information in your note!
Penghu is an archipelago made of about 90 islands located in the southeastern part of the Taiwan Straits. These islands have a total of 320 kilometers of shoreline, and together they constitute Taiwan's only island county. They were developed long ago, and they offer different moods and sights in different seasons thanks to such factors as their geographic environment, climate, cultural resources, and natural ecology. The tourist season in Penghu starts in April and peaks from June through August, so prior reservations are necessary for travel during these months.
Once you have come to the Penghu Islands, the surrounding ocean waters will make you forget about going home again. The seas, the beaches, and the skies are clear and unpolluted, making this a rare "pure land" in today's world. The living environment here attracts even the most particular forms of life, including the green sea turtle. In addition to its rich oceanic resources, Penghu offers fantastic sights of basalt column formations, the plain and simple lifestyle of the local people, well-preserved historic sites, and captivating scenery.
Penghu can be toured either by land or by sea. By sea you can fish or snorkel, you can see the undersea world from a glass-bottom boat. On land you can see basalt formations, sea-eroded coastline, and other sights of nature's sculpture, as well as the local daisy--the county flower--and the cactus that proliferates here. Or you can visit the historic sites and ancient houses, or simply enjoy the local folk culture in all its varieties. A tour of the Penghu Islands is rich in education and entertainment as well.
Penghu is divided into three major recreational systems: Magong Island, Beihai (North Sea) and Nanhai (South Sea).
The Magong Island Recreational System comprises the four islands of Magong, Zhongtun, Baisha, and Xiyu. Major visitor attractions here include the four-plus century old Tianhou (Mazu) Temple, a national historic site; Xiyu Western Fort, a witness to the turbulent recent history of the Taiwan Strait; Taiwan's oldest lighthouse—Fisherman Lighthouse; the Cross-sea Bridge linking the island townships of Baisha and Xiyu; the 300-year-old Tongliang Banyan; the bellow-like sounds of the waves at Fenggui and Huxi's "Gold Coast" beach between Aimen and Lintou.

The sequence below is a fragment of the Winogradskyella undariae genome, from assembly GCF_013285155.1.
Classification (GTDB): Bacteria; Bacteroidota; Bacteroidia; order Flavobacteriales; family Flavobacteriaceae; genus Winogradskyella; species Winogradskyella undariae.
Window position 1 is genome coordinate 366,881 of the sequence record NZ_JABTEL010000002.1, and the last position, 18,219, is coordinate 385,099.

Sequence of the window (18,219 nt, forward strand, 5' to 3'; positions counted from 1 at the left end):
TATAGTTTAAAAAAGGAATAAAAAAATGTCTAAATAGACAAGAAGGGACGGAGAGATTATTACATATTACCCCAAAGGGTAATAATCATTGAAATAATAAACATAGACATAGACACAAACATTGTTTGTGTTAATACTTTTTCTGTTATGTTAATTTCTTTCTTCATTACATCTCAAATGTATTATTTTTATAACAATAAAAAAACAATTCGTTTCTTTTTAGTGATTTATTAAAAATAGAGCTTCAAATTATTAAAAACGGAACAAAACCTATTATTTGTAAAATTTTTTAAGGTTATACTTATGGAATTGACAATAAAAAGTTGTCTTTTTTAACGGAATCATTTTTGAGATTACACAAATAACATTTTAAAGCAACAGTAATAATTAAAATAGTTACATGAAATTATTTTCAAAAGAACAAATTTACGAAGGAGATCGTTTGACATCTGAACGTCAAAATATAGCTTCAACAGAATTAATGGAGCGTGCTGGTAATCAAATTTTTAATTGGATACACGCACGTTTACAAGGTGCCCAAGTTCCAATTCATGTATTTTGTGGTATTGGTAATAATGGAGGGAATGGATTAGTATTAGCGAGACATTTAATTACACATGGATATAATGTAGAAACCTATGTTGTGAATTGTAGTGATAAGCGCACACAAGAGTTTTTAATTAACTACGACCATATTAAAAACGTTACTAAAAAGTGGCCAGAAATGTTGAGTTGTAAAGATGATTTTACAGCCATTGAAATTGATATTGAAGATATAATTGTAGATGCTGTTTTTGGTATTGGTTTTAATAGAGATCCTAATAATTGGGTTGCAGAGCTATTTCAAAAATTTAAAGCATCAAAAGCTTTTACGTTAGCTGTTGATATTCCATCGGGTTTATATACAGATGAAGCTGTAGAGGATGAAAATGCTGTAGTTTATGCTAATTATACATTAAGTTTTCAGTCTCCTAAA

The Beihai Recreational System can be divided into the Beihai and Donghai subsystems. The former, encompassing the islands of Gupo, Xianjiao, Jibei, and Mudou, is known for its golden beaches and blue sea and sky, making this an ideal spot for snorkeling and seaside recreations. The Donghai subsystem, embracing the islands of Yuanbei, Niaoyu, Little Baisha, Jishan, and Dinggou, is known for its recreational fishing and unusual scenic landscapes, including the stunning basalt formations on Dinggou, Jishan and Little Baisha. This area also attracts flocks of terns during the mating season, making this an excellent spot for bird watching.
The Nanhai Recreational System brings together Tongpan Island, Hujing Island, Wang-an Island, and Qimei Island. This area is known for its beautiful basalt formations, the expansive Gangqiu Grassland, and the fascinating stories associated with Qimei. On Tongpan Island, one can view classic basalt mesa landforms and columnar basalt formations. Wang-an Island is a well-known source of beautifully veined rocks, as well as home to Taiwan's most stable green sea turtle breeding areas. And on Qimei Island, the Twin Heart Stone Weir offers a site to behold.
In addition to enjoying the beautiful natural scenery, of course you will also want to sample the special snacks for which the islands are famous. These include seafood, fried vermicelli with pumpkins, salty cakes, black sweet cakes, and cactus fruit and fruit juice.